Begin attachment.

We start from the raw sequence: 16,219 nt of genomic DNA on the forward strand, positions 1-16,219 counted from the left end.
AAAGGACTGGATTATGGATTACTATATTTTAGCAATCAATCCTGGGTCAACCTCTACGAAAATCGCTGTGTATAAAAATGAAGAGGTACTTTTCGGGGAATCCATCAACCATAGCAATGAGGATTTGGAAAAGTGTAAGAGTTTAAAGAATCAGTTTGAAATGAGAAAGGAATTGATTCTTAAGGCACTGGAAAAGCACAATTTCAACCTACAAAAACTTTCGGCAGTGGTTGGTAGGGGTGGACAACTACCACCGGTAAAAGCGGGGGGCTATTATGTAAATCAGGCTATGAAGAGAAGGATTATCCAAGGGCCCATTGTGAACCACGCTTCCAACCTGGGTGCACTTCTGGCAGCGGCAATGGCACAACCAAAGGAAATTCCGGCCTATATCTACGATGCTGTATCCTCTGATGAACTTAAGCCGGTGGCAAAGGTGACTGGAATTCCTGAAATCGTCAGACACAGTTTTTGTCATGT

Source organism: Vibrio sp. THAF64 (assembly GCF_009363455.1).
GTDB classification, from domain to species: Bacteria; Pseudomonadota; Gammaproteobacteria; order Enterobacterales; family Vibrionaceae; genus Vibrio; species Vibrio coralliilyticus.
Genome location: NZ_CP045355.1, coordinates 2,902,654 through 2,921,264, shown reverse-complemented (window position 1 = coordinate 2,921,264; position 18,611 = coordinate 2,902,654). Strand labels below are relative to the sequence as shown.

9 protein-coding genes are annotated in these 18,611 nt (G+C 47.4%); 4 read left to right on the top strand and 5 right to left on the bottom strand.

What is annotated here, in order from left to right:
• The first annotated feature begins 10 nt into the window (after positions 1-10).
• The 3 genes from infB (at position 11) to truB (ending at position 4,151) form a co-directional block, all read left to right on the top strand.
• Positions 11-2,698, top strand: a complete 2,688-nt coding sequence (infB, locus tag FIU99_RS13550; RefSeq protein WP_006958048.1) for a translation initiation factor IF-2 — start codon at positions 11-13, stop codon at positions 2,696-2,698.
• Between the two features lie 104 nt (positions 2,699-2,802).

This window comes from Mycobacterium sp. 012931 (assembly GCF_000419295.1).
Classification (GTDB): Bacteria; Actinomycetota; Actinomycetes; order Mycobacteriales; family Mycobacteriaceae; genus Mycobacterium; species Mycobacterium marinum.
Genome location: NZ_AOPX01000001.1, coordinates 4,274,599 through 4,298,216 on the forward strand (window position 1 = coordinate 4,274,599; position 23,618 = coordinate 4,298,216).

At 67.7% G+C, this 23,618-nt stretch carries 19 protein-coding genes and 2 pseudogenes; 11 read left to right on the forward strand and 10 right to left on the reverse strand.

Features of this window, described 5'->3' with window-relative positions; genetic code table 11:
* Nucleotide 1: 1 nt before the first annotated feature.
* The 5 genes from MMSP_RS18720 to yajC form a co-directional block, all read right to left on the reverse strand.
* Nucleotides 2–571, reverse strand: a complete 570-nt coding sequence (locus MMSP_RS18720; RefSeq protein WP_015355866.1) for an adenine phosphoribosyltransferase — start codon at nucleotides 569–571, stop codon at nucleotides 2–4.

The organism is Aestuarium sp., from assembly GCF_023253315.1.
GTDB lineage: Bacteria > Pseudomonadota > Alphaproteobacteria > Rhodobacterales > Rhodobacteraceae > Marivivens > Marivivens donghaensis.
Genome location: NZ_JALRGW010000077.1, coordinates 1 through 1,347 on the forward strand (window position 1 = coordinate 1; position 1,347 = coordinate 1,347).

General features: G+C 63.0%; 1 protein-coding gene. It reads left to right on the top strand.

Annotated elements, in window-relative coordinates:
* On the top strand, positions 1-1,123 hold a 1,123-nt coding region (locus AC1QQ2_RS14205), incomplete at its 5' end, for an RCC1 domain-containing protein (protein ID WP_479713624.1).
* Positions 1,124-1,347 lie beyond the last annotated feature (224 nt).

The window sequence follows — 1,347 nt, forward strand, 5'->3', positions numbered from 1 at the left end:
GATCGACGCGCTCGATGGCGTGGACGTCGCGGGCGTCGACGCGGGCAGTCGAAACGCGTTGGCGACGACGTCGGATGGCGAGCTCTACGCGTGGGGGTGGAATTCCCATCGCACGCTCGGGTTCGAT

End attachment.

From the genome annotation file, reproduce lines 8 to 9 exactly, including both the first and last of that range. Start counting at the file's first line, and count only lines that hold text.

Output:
• The first annotated feature begins 10 nt into the window (after positions 1-10).
• The 3 genes from infB (at position 11) to truB (ending at position 4,151) form a co-directional block, all read left to right on the top strand.